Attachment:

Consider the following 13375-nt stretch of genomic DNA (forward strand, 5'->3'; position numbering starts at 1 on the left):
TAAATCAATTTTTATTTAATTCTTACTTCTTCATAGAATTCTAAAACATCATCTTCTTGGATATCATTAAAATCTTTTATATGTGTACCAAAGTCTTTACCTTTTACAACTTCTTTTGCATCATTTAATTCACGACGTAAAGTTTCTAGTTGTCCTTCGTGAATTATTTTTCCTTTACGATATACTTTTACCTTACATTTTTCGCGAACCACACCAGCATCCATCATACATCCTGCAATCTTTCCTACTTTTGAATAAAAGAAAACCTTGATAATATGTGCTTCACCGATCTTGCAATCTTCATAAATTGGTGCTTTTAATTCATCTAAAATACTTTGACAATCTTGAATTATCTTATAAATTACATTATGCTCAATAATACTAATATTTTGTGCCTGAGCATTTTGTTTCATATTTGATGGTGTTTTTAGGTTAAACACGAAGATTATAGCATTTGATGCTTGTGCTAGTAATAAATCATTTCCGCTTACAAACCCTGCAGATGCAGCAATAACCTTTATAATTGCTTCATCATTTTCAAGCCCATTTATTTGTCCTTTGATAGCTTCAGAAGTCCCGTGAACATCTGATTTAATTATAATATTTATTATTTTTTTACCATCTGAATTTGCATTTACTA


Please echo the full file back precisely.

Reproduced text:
Consider the following 13375-nt stretch of genomic DNA (forward strand, 5'->3'; position numbering starts at 1 on the left):
TAAATCAATTTTTATTTAATTCTTACTTCTTCATAGAATTCTAAAACATCATCTTCTTGGATATCATTAAAATCTTTTATATGTGTACCAAAGTCTTTACCTTTTACAACTTCTTTTGCATCATTTAATTCACGACGTAAAGTTTCTAGTTGTCCTTCGTGAATTATTTTTCCTTTACGATATACTTTTACCTTACATTTTTCGCGAACCACACCAGCATCCATCATACATCCTGCAATCTTTCCTACTTTTGAATAAAAGAAAACCTTGATAATATGTGCTTCACCGATCTTGCAATCTTCATAAATTGGTGCTTTTAATTCATCTAAAATACTTTGACAATCTTGAATTATCTTATAAATTACATTATGCTCAATAATACTAATATTTTGTGCCTGAGCATTTTGTTTCATATTTGATGGTGTTTTTAGGTTAAACACGAAGATTATAGCATTTGATGCTTGTGCTAGTAATAAATCATTTCCGCTTACAAACCCTGCAGATGCAGCAATAACCTTTATAATTGCTTCATCATTTTCAAGCCCATTTATTTGTCCTTTGATAGCTTCAGAAGTCCCGTGAACATCTGATTTAATTATAATATTTATTATTTTTTTACCATCTGAATTTGCATTTACTA